The Meaning of Obama’s Grand Bargain, John Richter

The New York Times ran an article on Jan. 21 titled “The Politics of Cohesion.” In it, the author, David Brooks, informs us that, “folks in the Obama camp hope to create a Grand Bargain, which would mean building on a culture of cohesion and tackling the issues that requires joint sacrifice, like reducing deficits, fixing Medi-care and Social Security and reforming health care.” All these problems, Brooks tells us, “were insoluble during the [Bush] era of division and distrust.” But now with the Obama presidency, there is finally a possibility they can be solved.

An internet search produced an array of articles in the Big Business press about this new strategy and its overall objectives. It appears it has been designed by key Wall Street figures on Obama’s financial team as a short-, medium- and long-term economic plan for the new administration.

One of the best explanations of Obama’s Grand Bargain was published by Gerald F. Seib in The Wall Street Journal on Jan. 16, 2009. Seib writes:

“[G]etting Congress to agree to spend billions of dollars and cut billions more in taxes to stimulate the economy right now is, politically speaking, relatively easy. The harder part will be trying to follow that up by creating what is coming to be known in Obama circles as a Grand Bargain: getting everyone to agree to clean up the nation’s budget mess in a really big way. …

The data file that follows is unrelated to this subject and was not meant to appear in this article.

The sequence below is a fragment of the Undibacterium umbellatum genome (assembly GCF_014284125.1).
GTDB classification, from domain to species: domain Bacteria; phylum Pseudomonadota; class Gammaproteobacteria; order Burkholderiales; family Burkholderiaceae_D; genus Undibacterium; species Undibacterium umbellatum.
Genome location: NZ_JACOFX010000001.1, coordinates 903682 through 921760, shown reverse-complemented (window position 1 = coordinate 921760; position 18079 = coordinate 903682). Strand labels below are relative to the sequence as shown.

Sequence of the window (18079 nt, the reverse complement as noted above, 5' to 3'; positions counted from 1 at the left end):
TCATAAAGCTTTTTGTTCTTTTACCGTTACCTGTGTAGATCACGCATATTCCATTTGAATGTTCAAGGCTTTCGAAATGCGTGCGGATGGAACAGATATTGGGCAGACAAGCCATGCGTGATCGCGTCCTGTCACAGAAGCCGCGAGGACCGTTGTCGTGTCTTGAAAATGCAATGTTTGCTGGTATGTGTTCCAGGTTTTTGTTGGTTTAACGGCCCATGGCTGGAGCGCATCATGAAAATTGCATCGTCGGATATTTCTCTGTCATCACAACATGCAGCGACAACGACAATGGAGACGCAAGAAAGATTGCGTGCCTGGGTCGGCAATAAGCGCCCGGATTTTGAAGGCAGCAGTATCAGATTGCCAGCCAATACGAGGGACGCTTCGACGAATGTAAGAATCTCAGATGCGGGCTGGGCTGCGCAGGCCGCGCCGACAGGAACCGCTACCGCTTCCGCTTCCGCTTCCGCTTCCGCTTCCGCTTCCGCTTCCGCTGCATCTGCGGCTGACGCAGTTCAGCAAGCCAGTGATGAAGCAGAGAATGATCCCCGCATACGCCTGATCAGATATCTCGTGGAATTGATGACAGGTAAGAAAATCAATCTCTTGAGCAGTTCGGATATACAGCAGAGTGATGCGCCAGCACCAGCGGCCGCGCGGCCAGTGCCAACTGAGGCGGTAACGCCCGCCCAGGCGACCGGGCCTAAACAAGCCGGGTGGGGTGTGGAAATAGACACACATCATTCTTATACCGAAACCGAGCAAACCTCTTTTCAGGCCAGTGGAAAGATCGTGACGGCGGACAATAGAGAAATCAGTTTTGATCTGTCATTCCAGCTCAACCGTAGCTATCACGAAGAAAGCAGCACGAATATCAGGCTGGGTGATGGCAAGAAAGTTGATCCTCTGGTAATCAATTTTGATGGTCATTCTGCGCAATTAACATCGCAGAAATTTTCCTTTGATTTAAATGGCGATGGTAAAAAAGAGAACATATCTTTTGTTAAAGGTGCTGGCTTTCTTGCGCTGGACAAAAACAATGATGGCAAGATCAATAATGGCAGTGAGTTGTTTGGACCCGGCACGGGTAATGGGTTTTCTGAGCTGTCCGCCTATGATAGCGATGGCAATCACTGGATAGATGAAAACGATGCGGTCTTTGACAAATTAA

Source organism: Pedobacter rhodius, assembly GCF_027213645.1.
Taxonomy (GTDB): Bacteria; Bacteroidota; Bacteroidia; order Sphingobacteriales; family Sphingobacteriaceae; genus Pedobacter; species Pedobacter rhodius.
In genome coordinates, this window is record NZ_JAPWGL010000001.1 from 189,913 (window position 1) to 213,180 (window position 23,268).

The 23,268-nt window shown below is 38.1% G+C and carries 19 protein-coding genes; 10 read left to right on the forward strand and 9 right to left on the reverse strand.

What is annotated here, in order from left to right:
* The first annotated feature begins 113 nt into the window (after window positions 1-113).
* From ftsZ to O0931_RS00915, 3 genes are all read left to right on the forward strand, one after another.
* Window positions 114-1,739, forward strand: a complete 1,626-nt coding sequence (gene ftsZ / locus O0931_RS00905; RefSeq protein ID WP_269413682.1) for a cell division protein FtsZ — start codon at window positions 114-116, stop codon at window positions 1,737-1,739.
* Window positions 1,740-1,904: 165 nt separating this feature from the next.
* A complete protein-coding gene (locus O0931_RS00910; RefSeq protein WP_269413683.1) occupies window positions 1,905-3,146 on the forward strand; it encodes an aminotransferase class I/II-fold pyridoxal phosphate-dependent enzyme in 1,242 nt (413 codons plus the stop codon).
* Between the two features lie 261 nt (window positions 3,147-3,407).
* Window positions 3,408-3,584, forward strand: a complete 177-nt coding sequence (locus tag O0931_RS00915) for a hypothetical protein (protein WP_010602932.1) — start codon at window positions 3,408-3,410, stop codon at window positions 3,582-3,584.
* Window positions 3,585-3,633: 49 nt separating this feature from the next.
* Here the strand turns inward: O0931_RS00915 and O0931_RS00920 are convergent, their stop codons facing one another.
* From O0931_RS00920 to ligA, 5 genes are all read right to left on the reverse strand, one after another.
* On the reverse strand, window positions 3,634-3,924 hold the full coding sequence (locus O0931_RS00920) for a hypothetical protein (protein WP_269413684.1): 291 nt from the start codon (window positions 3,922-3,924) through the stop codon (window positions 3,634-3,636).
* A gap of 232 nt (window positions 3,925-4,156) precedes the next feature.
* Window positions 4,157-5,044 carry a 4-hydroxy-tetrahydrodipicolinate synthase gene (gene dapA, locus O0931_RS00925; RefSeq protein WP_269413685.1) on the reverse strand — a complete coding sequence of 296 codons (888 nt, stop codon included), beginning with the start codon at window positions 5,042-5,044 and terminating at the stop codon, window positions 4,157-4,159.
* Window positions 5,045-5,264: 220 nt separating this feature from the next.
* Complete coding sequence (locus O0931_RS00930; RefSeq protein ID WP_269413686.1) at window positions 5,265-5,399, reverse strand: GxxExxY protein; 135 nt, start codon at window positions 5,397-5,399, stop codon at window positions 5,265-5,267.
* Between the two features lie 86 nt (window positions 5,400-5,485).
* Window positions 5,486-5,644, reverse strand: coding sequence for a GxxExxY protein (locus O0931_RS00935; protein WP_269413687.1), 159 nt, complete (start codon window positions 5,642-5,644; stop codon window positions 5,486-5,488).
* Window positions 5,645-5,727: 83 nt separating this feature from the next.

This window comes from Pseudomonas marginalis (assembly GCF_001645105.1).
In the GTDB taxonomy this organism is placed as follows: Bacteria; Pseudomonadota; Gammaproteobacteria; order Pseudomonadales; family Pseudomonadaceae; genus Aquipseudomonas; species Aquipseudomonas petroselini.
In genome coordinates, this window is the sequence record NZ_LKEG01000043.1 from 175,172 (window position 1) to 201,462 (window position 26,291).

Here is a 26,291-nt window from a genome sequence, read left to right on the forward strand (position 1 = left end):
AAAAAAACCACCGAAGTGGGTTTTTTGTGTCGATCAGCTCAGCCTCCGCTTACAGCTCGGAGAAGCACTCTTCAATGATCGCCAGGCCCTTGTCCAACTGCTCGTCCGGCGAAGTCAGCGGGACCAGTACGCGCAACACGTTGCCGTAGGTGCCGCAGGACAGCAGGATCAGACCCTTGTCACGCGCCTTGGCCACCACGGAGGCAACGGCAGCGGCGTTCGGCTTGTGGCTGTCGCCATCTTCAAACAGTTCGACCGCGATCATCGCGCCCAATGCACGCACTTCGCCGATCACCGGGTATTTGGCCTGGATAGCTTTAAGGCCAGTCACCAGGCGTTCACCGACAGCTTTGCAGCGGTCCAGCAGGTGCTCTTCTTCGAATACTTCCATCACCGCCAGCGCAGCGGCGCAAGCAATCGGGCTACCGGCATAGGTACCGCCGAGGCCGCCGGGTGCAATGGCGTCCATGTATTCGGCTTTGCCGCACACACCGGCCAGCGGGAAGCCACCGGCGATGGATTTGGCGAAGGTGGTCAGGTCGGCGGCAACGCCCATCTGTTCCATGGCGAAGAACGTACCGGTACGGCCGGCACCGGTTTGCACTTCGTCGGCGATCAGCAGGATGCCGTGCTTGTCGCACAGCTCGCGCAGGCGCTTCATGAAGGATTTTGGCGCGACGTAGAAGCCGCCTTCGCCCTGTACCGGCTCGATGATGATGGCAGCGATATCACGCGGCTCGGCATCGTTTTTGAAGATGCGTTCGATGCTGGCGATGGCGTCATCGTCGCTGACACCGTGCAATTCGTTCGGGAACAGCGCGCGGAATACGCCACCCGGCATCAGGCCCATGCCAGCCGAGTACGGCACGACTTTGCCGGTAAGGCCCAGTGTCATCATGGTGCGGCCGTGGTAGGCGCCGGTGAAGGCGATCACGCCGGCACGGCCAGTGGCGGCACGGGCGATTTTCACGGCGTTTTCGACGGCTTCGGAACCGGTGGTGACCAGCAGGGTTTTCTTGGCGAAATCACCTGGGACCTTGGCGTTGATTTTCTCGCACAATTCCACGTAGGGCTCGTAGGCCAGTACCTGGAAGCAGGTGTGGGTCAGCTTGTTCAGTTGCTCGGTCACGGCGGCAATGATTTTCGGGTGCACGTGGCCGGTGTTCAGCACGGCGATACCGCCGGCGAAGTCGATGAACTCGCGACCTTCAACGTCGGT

“For this Grand Bargain to work, all sides would agree to sacrifice some part of their agenda. The price they would agree to pay would be unhappiness – temporary, perhaps, but real – among their constituents and favorite special interests. Their reward would be a cure for problems everybody knows they’d have to deal with a few years down the road. … This is why the opening of the Obama era next week will be a time of … great opportunity.”

But what kind of great opportunity is this, according to The Wall Street Journal, the official mouthpiece of finance capital? Seib continues:

“President George W. Bush could never get Congress or the nation to buy into his call to reform Social Security, noble though the effort might have been. … These times are different. The test of Mr. Obama’s presidential leadership is whether he can convince his own party, the Republican opposition and the public that pain also represents an opportunity to do more than muddle through.”

Okay. So far we have the following scenario: All sides – particularly special interests (which is how the trade union movement is known in such circles) – have to sacrifice some part of their agenda if we are to “clean up the budget mess” and cure our long-term ills … and this will require, among other things, “reforming” Social Security, something Bush could not get the Congress to buy into.

It would appear that we’re looking here at a “great opportunity” for the bankers and the speculators – not for working people.